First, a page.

Background and purpose: To compare the dosimetric impact of organ and target variations relative to the applicator for intracavitary brachytherapy by a multicentre analysis with different application techniques and fractionation schemes.
Material and methods: DVH data from 363 image/contour sets (120 patients, 6 institutions) were included for 1-6 fractions per patient, with imaging intervals ranging from several hours to ∼20 days. Variations between images acquired within one (intra-application) or between consecutive applicator insertions (inter-application) were evaluated. Dose plans based on a reference MR or CT image series were superimposed onto subsequent image sets and D(2cm(3)) for the bladder, rectum and sigmoid and D(90) for HR CTV were recorded.
Results: For the whole sample, the systematic dosimetric variations for all organs at risk, i.e. mean variations of D(2cm(3)), were found to be minor (<5%), while random variations, i.e. standard deviations were found to be high due to large variations in individual cases. The D(2cm(3)) variations (mean±1SD) were 0.6±19.5%, 4.1±21.7% and 1.6±26.8%, for the bladder, rectum and sigmoid. For HR CTV, the variations of D90 were found to be -1.1±13.1% for the whole sample. Grouping of the results by intra- and inter-application variations showed that random uncertainties for bladder and sigmoid were 3-7% larger when re-implanting the applicator for individual fractions. No statistically significant differences between the two groups were detected in dosimetric variations for the HR CTV. Using 20% uncertainty of physical dose for OAR and 10% for HR CTV, the effects on total treatment dose for a 4 fraction HDR schedule at clinically relevant dose levels were found to be 4-8 Gy EQD2 for OAR and 3 Gy EQD2 for HR CTV.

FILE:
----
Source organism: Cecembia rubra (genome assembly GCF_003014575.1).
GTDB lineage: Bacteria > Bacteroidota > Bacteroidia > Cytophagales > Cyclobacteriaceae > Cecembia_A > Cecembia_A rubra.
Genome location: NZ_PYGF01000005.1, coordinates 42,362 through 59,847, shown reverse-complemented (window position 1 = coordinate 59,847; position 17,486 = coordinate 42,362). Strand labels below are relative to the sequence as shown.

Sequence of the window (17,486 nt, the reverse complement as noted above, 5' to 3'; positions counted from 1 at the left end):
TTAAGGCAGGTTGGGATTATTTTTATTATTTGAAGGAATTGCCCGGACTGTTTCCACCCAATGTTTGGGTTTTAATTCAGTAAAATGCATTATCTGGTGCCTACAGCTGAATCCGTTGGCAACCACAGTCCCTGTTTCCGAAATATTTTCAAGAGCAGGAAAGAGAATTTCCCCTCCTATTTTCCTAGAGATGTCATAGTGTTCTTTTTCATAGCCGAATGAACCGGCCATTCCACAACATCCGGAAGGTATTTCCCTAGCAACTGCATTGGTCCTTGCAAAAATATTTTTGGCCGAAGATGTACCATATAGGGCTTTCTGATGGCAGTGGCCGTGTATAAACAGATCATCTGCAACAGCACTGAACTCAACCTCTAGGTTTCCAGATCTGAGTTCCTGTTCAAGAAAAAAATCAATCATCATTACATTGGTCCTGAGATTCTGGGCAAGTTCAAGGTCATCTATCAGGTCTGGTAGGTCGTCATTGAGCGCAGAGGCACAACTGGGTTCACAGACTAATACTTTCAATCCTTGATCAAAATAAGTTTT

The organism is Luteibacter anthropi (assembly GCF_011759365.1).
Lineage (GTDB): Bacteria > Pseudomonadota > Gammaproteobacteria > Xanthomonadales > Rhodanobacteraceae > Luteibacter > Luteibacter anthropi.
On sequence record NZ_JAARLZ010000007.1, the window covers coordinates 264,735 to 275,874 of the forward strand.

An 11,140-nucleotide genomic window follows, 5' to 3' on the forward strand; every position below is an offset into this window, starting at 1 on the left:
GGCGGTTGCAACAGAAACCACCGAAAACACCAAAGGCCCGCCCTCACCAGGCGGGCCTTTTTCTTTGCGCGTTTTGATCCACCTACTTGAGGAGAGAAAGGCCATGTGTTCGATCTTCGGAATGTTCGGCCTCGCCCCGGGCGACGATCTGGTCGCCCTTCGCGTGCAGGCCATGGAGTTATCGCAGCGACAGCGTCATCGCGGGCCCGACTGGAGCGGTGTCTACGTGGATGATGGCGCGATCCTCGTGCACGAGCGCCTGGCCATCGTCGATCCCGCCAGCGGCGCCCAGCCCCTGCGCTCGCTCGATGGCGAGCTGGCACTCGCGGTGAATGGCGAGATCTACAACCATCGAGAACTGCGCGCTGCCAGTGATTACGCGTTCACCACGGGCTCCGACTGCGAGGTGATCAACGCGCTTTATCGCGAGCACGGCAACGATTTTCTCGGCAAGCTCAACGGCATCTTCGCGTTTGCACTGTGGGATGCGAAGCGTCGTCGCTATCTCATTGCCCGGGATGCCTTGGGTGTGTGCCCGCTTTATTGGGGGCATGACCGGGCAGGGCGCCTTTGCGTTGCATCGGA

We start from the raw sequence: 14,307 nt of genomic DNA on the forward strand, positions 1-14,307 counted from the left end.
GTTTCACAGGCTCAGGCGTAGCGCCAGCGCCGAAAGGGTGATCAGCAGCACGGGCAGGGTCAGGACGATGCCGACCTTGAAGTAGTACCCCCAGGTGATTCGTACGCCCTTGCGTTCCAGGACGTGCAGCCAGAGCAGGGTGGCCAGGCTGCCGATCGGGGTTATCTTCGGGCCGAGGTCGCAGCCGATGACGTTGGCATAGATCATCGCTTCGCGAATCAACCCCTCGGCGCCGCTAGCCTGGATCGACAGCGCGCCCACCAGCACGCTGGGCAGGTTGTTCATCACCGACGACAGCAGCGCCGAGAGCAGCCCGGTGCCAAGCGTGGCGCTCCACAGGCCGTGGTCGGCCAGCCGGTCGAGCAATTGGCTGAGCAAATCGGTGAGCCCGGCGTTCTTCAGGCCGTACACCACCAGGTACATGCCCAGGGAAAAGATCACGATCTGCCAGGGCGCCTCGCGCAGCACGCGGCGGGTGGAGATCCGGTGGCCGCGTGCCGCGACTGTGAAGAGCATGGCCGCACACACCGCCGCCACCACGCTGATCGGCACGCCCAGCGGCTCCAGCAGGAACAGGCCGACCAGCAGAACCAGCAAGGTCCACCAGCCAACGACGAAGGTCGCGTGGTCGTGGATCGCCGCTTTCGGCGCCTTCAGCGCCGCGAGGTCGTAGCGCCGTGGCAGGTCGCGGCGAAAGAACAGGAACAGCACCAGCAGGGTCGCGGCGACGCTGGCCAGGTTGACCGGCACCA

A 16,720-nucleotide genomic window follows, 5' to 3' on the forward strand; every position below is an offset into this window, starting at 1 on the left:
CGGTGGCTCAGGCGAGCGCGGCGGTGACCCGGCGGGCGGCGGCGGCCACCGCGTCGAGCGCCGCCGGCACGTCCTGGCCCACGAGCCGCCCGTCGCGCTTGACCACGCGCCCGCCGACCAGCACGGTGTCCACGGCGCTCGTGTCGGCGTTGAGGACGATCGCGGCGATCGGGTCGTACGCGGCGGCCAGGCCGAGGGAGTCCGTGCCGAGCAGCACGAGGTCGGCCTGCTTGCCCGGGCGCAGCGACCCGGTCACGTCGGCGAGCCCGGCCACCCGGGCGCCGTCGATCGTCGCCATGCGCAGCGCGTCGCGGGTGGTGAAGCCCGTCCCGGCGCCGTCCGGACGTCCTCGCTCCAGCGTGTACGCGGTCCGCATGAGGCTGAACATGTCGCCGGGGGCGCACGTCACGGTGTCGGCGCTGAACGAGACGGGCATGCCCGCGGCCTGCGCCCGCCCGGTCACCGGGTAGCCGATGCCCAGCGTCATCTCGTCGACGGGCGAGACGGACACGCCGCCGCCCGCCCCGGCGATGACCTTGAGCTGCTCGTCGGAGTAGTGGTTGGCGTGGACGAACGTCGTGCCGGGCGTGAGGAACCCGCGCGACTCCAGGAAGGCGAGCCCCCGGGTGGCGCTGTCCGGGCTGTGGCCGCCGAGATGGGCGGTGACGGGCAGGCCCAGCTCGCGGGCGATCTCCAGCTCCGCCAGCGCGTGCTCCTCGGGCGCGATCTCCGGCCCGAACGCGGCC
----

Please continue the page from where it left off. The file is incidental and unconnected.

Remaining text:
Conclusions: Substantial variations occur in fractionated cervix cancer BT with higher impact close to clinical threshold levels. The treatment approach has to balance uncertainties for individual cases against the use of repetitive imaging, adaptive planning and dose delivery.
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